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The Politics of Force

Media and the Construction of Police Brutality

The Politics of Force
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When police brutality becomes front-page news, it triggers a sudden, intense interaction between the media, the public, and the police. Regina Lawrence ably demonstrates how these news events provide the raw materials for looking at underlying problems in American society. Journalists, policy makers, and the public use such stories to define a problematic situation, and this process of problem definition gives the media a crucial role in our public policy debates.

Lawrence extensively analyzes more than 500 incidents of police use-of-force covered by the New York Times and the Los Angeles Times from 1985 to 1994, with additional analysis of more recent incidents such as as the shooting of Amadou Diallo in New York. The incidents include but are not limited to those defined as "police brutality." Lawrence reveals the structural and cultural forces that both shape the news and allow police to define most use-of-force incidents, which occur in far greater numbers than are reported, she says.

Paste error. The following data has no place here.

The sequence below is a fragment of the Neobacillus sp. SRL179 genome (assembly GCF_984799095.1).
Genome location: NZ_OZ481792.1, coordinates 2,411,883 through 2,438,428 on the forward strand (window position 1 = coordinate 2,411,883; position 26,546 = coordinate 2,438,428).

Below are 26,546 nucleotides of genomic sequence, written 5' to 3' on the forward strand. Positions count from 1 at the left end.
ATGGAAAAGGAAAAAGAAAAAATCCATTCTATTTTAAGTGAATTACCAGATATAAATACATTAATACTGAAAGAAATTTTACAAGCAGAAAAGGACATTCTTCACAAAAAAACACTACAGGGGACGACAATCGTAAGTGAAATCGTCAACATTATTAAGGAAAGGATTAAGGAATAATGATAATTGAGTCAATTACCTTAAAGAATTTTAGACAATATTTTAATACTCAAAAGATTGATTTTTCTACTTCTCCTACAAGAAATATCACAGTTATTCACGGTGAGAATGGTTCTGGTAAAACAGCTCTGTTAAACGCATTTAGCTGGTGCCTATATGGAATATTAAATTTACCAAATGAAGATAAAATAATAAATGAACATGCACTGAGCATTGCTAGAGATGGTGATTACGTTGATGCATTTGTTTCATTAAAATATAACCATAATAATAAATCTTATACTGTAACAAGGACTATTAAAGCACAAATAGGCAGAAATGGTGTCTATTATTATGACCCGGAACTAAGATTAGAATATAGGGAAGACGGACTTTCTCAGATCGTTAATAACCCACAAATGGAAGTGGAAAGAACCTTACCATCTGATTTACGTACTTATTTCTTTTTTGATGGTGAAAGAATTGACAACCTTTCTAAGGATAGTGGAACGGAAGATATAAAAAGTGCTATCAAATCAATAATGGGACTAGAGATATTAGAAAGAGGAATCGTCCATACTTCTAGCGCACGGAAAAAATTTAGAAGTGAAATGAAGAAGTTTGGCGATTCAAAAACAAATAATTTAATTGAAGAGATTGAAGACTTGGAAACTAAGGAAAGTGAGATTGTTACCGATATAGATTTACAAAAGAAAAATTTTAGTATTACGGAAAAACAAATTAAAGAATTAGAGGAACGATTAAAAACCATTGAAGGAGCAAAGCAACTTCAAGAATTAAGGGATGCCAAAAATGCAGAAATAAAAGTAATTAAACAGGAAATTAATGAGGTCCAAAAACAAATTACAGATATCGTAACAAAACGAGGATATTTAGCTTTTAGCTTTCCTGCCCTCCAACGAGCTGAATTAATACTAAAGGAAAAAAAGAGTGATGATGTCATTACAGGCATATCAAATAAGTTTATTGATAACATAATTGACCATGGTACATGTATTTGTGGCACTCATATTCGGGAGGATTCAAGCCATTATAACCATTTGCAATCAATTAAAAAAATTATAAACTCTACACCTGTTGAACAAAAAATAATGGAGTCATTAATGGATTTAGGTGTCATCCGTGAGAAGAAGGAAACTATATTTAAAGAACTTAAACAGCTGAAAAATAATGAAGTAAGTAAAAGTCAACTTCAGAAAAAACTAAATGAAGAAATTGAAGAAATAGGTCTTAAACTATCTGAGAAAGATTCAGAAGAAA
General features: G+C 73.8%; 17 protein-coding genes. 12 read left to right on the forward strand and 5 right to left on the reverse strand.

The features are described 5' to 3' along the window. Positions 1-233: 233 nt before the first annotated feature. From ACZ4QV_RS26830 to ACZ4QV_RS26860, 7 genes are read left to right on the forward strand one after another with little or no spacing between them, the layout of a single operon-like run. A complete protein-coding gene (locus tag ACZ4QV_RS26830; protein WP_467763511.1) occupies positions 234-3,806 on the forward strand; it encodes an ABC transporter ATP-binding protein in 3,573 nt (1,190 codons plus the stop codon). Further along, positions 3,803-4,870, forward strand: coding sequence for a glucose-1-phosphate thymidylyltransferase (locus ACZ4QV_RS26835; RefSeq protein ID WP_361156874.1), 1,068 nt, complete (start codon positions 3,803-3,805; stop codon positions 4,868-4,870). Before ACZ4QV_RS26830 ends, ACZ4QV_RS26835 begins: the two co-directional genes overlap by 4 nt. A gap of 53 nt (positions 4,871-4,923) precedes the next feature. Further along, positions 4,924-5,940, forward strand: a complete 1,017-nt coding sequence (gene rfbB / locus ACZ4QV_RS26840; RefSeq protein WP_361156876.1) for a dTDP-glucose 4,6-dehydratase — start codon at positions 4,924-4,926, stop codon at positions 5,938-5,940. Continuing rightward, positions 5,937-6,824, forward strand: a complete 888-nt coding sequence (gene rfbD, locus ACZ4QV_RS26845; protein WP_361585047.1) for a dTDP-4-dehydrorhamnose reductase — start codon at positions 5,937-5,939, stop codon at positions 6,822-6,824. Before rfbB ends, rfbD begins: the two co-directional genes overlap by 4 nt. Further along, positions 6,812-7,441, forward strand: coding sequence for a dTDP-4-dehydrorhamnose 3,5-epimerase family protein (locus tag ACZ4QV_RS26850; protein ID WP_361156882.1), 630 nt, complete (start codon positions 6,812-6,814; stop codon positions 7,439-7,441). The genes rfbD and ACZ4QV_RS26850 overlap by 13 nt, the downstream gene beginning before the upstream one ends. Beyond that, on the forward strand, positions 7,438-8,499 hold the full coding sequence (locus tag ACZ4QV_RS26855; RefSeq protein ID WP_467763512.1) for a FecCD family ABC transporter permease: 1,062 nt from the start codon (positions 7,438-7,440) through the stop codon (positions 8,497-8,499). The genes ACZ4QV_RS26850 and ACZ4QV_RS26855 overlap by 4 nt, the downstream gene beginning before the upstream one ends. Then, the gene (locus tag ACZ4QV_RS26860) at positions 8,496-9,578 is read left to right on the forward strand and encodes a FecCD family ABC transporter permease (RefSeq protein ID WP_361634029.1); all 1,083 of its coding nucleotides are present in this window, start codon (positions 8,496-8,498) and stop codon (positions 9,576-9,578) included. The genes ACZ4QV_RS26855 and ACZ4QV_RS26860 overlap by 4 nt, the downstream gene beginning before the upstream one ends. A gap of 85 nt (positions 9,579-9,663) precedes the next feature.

Lawrence explores the dilemma of obtaining critical media perspectives on policing policies. She examines the factors that made the coverage of the Rodney King beating so significant, particularly after the incident was captured on video. At the same time, she shows how an extraordinary news event involving the police can become a vehicle for marginalized social groups to gain entrance into the media arena.

In contrasting "event-driven" problem definition with the more thoroughly studied "institutionally driven" news stories, Lawrence's book fills a major gap in media studies. It also offers a broader understanding of the interplay between the criminal justice system and the media in today's world.

University of California Press; January 2000
270 pages; ISBN 9780520924314
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